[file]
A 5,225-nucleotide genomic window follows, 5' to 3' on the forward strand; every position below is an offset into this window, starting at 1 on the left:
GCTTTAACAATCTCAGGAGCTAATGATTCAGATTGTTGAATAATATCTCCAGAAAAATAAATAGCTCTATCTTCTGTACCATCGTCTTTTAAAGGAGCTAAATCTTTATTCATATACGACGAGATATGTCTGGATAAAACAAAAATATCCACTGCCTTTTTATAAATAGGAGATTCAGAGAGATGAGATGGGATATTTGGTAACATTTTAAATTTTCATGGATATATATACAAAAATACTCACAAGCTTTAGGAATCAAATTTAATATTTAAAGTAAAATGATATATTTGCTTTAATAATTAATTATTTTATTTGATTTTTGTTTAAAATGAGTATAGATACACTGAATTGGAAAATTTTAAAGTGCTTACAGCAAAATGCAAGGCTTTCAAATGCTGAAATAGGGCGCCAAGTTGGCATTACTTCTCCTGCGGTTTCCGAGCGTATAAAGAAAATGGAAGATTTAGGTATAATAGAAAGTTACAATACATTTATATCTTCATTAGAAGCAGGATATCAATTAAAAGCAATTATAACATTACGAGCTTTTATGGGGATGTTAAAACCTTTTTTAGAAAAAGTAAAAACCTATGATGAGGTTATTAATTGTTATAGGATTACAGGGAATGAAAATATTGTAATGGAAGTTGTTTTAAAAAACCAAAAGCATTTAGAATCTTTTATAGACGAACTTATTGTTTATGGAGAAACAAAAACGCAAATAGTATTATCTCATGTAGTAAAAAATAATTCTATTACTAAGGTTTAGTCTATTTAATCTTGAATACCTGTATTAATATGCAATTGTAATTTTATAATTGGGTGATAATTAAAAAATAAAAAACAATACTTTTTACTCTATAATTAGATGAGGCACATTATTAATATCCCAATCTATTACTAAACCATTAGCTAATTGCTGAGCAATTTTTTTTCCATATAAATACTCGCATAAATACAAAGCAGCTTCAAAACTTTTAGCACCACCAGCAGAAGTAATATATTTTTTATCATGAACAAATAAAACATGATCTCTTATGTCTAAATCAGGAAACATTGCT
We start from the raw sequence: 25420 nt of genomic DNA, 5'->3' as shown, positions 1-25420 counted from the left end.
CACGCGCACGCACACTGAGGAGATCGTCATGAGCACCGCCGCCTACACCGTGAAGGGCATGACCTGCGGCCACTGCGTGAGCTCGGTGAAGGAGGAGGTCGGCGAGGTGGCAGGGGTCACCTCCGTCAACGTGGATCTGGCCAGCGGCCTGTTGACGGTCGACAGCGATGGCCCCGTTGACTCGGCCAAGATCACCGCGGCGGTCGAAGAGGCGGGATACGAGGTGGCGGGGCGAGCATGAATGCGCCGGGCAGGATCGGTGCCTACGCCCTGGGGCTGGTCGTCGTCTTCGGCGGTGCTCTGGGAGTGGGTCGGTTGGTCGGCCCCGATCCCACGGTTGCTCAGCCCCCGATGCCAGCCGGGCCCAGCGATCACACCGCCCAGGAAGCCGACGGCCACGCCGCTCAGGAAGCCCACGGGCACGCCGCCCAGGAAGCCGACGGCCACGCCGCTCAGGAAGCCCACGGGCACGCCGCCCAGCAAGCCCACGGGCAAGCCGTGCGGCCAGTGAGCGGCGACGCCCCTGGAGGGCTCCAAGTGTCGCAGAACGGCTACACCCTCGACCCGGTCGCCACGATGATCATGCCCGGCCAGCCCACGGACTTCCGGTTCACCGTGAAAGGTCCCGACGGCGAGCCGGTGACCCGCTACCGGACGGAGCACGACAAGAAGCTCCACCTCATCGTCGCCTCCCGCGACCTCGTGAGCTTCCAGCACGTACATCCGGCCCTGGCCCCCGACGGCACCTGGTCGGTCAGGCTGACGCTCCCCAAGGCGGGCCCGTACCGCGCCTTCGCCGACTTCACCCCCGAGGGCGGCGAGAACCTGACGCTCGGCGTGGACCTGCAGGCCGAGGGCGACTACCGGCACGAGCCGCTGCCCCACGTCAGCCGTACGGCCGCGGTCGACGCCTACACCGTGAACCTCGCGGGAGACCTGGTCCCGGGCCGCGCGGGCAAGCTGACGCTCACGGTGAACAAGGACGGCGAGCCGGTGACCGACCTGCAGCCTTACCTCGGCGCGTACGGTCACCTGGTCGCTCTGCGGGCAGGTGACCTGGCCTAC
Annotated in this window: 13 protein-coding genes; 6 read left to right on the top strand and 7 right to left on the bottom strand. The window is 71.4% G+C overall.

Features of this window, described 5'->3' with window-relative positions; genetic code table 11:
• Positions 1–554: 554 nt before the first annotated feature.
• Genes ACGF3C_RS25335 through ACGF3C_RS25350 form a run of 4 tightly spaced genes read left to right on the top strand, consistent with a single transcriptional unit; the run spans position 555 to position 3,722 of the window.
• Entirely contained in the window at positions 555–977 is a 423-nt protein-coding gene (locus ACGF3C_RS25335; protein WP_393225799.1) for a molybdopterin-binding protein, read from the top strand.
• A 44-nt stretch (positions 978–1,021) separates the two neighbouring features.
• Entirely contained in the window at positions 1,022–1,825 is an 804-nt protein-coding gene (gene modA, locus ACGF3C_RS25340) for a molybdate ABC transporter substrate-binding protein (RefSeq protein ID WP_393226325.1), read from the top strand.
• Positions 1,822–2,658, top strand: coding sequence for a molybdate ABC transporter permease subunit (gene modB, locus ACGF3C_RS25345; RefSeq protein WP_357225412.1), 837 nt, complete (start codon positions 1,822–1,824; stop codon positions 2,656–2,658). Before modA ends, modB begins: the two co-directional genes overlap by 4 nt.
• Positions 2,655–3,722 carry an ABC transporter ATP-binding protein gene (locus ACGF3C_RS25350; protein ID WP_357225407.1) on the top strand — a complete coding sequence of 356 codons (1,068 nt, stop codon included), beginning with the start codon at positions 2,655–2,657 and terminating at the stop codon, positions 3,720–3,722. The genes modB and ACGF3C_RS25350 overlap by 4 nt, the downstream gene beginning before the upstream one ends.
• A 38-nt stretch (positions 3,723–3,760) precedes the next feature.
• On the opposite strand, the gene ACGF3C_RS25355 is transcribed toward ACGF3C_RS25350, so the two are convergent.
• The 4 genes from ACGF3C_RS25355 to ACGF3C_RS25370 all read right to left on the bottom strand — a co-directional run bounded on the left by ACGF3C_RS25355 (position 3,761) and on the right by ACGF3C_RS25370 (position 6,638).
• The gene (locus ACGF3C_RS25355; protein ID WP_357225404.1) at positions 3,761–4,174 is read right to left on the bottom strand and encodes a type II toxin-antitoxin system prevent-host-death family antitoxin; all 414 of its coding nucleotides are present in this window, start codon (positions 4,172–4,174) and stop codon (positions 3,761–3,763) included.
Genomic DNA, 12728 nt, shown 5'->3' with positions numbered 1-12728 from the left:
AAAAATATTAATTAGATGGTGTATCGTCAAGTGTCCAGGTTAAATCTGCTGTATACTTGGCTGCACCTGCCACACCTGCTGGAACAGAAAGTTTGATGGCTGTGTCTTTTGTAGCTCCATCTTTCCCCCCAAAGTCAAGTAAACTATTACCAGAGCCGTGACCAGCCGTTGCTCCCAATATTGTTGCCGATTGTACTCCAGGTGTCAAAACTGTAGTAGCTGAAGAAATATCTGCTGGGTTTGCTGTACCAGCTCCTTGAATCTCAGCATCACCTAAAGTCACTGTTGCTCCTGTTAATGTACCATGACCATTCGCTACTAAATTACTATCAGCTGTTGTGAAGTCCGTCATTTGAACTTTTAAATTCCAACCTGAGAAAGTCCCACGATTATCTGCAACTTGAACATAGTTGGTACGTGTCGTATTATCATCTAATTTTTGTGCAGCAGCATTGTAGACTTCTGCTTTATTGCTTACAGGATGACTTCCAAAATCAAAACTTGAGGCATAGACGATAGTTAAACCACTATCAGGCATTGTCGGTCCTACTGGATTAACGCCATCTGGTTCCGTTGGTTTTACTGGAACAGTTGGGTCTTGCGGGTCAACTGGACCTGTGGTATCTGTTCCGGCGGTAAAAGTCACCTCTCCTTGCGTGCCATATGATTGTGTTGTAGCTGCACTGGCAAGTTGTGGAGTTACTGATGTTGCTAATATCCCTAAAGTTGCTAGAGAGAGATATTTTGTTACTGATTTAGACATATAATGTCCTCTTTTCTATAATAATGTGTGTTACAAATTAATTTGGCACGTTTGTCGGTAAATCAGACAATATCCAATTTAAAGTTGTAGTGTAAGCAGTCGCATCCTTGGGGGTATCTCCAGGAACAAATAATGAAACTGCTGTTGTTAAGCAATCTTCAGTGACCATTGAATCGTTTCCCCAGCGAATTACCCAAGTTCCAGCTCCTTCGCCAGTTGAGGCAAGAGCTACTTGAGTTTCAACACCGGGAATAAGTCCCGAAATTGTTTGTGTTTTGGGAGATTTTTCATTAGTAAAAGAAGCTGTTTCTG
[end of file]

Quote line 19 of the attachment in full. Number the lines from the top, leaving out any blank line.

AAAAATATTAATTAGATGGTGTATCGTCAAGTGTCCAGGTTAAATCTGCTGTATACTTGGCTGCACCTGCCACACCTGCTGGAACAGAAAGTTTGATGGCTGTGTCTTTTGTAGCTCCATCTTTCCCCCCAAAGTCAAGTAAACTATTACCAGAGCCGTGACCAGCCGTTGCTCCCAATATTGTTGCCGATTGTACTCCAGGTGTCAAAACTGTAGTAGCTGAAGAAATATCTGCTGGGTTTGCTGTACCAGCTCCTTGAATCTCAGCATCACCTAAAGTCACTGTTGCTCCTGTTAATGTACCATGACCATTCGCTACTAAATTACTATCAGCTGTTGTGAAGTCCGTCATTTGAACTTTTAAATTCCAACCTGAGAAAGTCCCACGATTATCTGCAACTTGAACATAGTTGGTACGTGTCGTATTATCATCTAATTTTTGTGCAGCAGCATTGTAGACTTCTGCTTTATTGCTTACAGGATGACTTCCAAAATCAAAACTTGAGGCATAGACGATAGTTAAACCACTATCAGGCATTGTCGGTCCTACTGGATTAACGCCATCTGGTTCCGTTGGTTTTACTGGAACAGTTGGGTCTTGCGGGTCAACTGGACCTGTGGTATCTGTTCCGGCGGTAAAAGTCACCTCTCCTTGCGTGCCATATGATTGTGTTGTAGCTGCACTGGCAAGTTGTGGAGTTACTGATGTTGCTAATATCCCTAAAGTTGCTAGAGAGAGATATTTTGTTACTGATTTAGACATATAATGTCCTCTTTTCTATAATAATGTGTGTTACAAATTAATTTGGCACGTTTGTCGGTAAATCAGACAATATCCAATTTAAAGTTGTAGTGTAAGCAGTCGCATCCTTGGGGGTATCTCCAGGAACAAATAATGAAACTGCTGTTGTTAAGCAATCTTCAGTGACCATTGAATCGTTTCCCCAGCGAATTACCCAAGTTCCAGCTCCTTCGCCAGTTGAGGCAAGAGCTACTTGAGTTTCAACACCGGGAATAAGTCCCGAAATTGTTTGTGTTTTGGGAGATTTTTCATTAGTAAAAGAAGCTGTTTCTG